- US Online Poker
- US Online Casinos
- US Online Sports Betting
Wolf gave us a glimpse this week into his thinking about the package that was one of the biggest expansions of gaming seen in the US in recent years.
While not mentioning online gambling — or any other pieces of the gaming package — specifically, Wolf did sound like a fan of the bill approved by the legislature last week.
“There’s been a lot of pressure from a lot of places in the Commonwealth to actually expand this,” said Wolf. “We do need some recurring revenue so the goal all along has been to do what is prudent without cannibalizing existing gambling revenues coming to the state. And I think what we are settling on will actually do that.”
That doesn’t sound like a man who signed the bill begrudgingly as a part of an often difficult process of balancing the state’s budget. He could have simply let the bill become law without signing it, had he let a 10-day period elapse when the bill was on his desk.
He also says that the package will not cannibalize existing gaming revenue, something opponents of iGaming have said at different points in the legislative process.
Wolf’s vocal support of the package should put online gambling, if not all the other elements, on solid ground as it rolls out in PA.
In reality, it shouldn’t be a surprise that Wolf is supportive of the package. Why?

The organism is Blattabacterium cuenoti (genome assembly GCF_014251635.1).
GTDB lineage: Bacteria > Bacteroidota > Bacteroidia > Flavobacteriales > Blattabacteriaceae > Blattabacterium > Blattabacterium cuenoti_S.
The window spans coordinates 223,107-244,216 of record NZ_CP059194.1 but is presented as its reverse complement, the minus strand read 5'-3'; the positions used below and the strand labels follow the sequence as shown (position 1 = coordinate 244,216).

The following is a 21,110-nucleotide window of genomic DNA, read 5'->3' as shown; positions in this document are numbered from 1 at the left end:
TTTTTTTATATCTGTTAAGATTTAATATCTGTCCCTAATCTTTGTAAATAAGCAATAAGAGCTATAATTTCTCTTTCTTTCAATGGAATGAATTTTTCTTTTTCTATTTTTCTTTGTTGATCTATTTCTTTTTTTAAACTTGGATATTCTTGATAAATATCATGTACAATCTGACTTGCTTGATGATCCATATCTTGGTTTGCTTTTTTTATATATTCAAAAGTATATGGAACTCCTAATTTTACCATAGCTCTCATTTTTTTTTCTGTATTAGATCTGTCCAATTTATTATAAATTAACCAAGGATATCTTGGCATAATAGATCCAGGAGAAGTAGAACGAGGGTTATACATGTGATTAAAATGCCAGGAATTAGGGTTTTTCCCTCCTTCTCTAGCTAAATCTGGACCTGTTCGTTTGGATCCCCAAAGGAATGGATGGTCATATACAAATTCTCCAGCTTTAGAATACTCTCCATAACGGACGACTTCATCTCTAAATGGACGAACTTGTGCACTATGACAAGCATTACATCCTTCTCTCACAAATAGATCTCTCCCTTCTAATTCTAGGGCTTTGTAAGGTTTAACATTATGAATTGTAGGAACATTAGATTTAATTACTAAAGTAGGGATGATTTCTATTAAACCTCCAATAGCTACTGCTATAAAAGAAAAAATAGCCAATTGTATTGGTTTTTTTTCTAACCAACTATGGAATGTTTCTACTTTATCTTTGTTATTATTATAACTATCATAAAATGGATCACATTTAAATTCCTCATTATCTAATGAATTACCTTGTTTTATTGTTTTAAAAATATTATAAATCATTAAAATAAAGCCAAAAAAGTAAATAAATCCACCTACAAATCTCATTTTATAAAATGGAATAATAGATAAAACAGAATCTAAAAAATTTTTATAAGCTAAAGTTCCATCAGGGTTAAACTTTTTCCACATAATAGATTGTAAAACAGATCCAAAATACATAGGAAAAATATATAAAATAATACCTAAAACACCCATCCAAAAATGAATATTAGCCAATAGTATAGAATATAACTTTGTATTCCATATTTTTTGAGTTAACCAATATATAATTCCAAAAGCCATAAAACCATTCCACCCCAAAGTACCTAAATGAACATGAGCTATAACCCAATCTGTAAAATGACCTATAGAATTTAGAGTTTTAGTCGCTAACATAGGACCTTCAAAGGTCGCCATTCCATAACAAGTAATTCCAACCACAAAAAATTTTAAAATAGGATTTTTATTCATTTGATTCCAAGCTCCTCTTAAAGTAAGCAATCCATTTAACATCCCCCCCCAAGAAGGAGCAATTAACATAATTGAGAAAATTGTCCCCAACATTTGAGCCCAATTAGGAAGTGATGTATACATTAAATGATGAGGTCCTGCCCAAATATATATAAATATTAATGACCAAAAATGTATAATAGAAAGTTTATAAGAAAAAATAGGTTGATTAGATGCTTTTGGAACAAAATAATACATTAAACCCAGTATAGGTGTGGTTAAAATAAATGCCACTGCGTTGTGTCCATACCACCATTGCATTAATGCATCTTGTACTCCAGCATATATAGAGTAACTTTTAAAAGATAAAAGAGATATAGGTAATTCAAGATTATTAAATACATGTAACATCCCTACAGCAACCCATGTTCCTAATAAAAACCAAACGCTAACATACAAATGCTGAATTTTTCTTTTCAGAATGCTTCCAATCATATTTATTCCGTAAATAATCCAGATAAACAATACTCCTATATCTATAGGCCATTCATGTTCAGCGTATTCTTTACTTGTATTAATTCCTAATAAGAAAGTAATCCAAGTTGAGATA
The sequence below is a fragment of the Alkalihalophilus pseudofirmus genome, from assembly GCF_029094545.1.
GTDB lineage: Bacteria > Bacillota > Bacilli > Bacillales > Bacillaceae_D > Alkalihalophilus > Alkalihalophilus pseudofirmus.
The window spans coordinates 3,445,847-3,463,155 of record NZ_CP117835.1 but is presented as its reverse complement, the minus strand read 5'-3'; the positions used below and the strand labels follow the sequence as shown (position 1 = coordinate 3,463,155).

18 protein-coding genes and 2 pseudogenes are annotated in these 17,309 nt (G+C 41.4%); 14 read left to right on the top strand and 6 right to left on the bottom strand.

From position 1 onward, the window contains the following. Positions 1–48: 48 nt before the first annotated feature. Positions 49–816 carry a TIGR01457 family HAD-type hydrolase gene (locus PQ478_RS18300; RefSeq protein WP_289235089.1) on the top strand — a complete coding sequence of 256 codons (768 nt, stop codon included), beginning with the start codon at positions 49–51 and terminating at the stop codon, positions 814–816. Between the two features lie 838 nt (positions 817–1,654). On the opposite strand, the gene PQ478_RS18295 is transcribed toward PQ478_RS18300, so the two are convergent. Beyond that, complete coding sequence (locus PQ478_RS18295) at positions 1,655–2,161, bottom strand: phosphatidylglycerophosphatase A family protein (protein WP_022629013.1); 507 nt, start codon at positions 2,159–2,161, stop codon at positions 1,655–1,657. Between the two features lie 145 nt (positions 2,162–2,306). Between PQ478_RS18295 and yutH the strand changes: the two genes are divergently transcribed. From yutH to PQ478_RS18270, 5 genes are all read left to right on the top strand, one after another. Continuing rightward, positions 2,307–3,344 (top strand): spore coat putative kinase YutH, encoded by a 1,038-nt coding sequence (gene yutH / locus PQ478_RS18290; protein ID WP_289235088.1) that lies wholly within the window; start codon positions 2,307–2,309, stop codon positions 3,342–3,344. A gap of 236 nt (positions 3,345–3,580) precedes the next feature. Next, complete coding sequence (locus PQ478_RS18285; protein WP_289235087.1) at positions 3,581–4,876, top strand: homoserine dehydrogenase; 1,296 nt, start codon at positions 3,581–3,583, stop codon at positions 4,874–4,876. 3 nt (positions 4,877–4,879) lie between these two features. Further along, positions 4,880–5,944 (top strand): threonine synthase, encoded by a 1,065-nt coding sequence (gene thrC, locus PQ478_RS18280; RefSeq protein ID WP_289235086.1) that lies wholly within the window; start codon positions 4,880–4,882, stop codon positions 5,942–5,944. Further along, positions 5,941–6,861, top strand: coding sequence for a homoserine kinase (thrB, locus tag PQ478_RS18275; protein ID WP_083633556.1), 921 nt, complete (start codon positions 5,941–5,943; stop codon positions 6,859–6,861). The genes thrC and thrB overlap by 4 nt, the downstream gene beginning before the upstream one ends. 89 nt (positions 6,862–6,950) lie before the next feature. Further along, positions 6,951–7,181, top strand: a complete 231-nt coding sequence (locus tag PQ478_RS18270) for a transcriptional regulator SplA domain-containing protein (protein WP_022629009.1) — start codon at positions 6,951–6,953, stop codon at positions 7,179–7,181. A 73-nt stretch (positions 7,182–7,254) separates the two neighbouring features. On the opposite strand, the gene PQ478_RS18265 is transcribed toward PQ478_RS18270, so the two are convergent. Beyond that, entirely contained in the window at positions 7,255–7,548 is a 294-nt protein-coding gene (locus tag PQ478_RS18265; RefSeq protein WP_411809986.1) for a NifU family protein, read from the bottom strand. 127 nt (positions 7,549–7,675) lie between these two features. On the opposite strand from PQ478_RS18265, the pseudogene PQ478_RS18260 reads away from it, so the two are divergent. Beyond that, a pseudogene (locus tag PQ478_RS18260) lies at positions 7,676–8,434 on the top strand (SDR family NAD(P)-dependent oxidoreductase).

[geoip2 region=NJarea][i15-table tableid=28407][/geoip2]
The new law has been getting pushback from many corners. A number of lawmakers have been throwing shade at the bill when it surfaced last week and quickly won approval from both the House and Senate.
But the narrative they and some state media outlets are advancing — that the law wasn’t thoroughly vetted — has little basis in reality. Online gambling has been on the radar of the state for five years. Much of the language that ended up in the law has been around for at least a few years. Negotiations about the gaming package have been going on behind the scenes for months.
That’s hardly a bill that was passed without much consideration. Yes, things like video gaming terminals at truck stops and the rollout of so-called satellite casinos came about quickly. But claiming the whole bill appeared out of nowhere is silly.
Regardless, that’s all crying over spilt milk. Wolf and a majority of lawmakers support the gaming law. The state should be focused on an effective rollout of the provisions it enacted.
Image credit: George Sheldon / Shutterstock.com